The Anti-Romance Sneer

Again I am a little late on the bandwagon here, but this article by Justin Moyer of the Washington Post exemplifies an attitude common to genre Romance readers and writers in the mainstream. The Sneer.

I am neither a writer or reader of the genre — at least at this point in time — but it does steam me that the tone is, offhandedly, dismissive of women, of which I am one, and the emotional needs and sexual fantasies of some, though not all, women.

What causes the sneer?

Well, the stereotype. I really doubt the sneerers have read enough of the current crop to realize the diversity, breadth, and robustness of the Romance market today. (I think of it as a dancing multi-armed Indian fertility deity.) In fact, I doubt they’re read more than one or two of the books, period. So where does the contempt, and often the contempt of women, come from? I believe it’s the visual representation, what’s on the covers of the books on display in the bookstore, the trade show, the author websites. It’s the more florid representations, specifically, the ones that shout the loudest and overwhelm the rest. You know the kind I mean.

Readers and publishers from mainstream to indie might say these covers sell (even though they may be in no way representative of what’s going on in the book, save there’s a man, and a woman, and there’s passion between them). But do they sell because it’s what readers expect, even if said reader doesn’t like them or is insulted by them? I’d certainly be insulted by them (not the least by their artistic merit) because they imply that a publisher thinks so little of a book, or an entire genre, that it slaps a cookie-cutter illustration on it that might fit on at least fifty or more other books as part of a mass production line. It is in fact contemptuous of the reader, to think they don’t deserve something more intelligent and sophisticated.

For example, here are Diana Gabaldon’s Outlander series books, which are shelved alongside the “general best selling authors” in most grab-and-go book sections, like you’d see in a Rite-Aid or an airport concourse newstand.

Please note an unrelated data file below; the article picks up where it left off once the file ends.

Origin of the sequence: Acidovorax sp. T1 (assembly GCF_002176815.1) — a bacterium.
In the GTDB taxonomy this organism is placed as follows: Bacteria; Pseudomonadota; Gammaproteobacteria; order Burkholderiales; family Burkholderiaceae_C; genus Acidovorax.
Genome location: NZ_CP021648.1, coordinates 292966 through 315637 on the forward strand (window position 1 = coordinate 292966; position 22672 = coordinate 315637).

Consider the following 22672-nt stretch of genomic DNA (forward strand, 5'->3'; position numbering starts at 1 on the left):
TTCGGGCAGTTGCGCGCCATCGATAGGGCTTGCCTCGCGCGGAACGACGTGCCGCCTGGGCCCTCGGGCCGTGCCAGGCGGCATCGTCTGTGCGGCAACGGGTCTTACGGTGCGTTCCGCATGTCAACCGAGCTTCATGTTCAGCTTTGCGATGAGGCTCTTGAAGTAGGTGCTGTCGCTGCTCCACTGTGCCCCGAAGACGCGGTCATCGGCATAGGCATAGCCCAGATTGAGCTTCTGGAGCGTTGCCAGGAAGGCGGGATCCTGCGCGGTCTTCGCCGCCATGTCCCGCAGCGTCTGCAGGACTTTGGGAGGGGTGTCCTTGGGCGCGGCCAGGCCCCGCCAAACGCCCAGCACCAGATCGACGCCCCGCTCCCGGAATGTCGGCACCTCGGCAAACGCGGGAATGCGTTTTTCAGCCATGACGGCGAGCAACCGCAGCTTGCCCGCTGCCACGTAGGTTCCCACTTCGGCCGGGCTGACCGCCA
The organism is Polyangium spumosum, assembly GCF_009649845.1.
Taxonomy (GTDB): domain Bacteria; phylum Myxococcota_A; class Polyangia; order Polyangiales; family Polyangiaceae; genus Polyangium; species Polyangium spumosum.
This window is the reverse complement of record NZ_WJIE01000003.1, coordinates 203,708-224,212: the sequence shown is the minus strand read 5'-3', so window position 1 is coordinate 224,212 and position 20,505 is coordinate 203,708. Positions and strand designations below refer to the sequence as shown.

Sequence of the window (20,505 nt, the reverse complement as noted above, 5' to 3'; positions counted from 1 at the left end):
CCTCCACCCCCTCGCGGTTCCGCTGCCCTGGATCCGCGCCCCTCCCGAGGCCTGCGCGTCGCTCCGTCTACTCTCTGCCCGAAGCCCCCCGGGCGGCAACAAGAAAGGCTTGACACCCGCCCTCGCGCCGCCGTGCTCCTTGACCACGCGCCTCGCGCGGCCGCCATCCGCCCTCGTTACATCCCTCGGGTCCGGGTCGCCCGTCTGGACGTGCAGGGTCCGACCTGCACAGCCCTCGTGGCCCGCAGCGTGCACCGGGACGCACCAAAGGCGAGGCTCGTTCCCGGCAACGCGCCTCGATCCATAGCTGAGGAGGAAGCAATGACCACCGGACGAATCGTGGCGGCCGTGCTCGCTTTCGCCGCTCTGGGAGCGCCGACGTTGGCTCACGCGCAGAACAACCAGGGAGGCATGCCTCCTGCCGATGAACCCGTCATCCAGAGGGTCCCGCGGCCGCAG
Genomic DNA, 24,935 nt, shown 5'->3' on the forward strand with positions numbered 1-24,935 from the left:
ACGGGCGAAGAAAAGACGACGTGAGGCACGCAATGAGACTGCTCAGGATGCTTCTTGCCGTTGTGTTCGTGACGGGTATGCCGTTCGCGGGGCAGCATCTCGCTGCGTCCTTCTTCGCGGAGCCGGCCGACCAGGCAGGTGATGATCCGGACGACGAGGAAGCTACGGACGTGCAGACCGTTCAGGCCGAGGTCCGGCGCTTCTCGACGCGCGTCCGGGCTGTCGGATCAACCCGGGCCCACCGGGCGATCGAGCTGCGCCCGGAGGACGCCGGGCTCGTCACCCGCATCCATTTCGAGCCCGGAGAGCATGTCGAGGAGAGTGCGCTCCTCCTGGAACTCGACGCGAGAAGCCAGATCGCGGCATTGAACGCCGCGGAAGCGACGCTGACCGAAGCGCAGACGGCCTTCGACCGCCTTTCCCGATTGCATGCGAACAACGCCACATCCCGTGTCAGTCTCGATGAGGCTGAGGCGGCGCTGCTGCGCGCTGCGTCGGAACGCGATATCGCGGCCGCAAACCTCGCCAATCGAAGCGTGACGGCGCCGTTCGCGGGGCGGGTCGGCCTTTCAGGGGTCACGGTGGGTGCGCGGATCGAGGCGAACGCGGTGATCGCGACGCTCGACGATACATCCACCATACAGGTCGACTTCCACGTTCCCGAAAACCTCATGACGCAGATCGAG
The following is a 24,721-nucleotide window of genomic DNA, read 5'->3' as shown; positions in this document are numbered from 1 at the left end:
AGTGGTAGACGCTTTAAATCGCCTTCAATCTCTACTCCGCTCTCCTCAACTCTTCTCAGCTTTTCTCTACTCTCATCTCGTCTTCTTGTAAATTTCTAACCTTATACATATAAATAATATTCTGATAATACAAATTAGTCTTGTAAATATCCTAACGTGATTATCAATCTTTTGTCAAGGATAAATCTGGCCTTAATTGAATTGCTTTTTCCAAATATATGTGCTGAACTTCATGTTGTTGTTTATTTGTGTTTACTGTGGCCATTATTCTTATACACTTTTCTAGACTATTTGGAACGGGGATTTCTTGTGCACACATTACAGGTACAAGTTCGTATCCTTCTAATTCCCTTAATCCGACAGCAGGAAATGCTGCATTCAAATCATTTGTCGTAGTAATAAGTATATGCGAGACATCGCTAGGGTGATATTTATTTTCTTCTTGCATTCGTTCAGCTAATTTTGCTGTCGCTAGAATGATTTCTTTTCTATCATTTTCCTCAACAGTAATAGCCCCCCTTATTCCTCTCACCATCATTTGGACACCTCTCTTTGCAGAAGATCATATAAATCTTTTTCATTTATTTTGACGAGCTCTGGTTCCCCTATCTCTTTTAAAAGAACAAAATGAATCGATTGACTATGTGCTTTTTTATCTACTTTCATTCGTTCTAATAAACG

Diana Gabalan romance novel cover

Classy, no? Name recognition, a discrete Celtic design element, and title. You’d have to read the blurb to tell it’s a meaty, historic time-traveling romance with fantastic elements.

Here’s John Green’s “The Fault in Our Stars.”

the fault in our stars, a YA romance

Again you have to read the blurb to see what the story is about, assuming you haven’t heard the hype. Design is young and lively in feel, but not too teenish. An adult could buy it, carry it around without feeling awkward.

Some books by Stephanie Perkins, a female YA writer, in case one would think John Green has more respectability in the genre because he is male. all of which are boy-girl romances:

Stephanie Perkins books, all romances

Aside from the choice of title, they don’t exactly scream ROMANCE! either. The Isla book looks like it’s about a girl’s adventures in NYC, for example. Actually, all of them imply adventures in glamorous locations in addition to the romance.

Now here’s a Highland romance I picked at random:

waxed buff male body on highland romance cover

This book makes no bones about what it is, by its title, the florid typeface of the title, and the uncanny waxed perfection of the male model. It’s published by Macmillan as part of their mass market romance line. Being a large publisher, I would say they had total say over the packaging. The book (I haven’t read it, so am neither criticizing the author or the story) and by extension the series, might be aslucrative and intriguing as Outlander, but the general public, or a TV producer, is not gonna pick it up to find out because it just screams all the cliches of the genre. This kind of  is what people sneer at when you mention “romance.” If I could give it a name, I’d call it, “The Torso.” What they used to call Beefcake in the 1960s, and Fabio in the 1980s.

I know this is only one type of cover the big publishers favor. Other houses — the Harlequin Silhouettes, for example, have their own standards. But all are clear about what they depict and what the reader can expect. Which is good for both publishers and readers — the former make money, the latter are telegraphed visually with what kind of story they’re getting. But it also means a lack of crossover.

Leave a Reply

Your email address will not be published.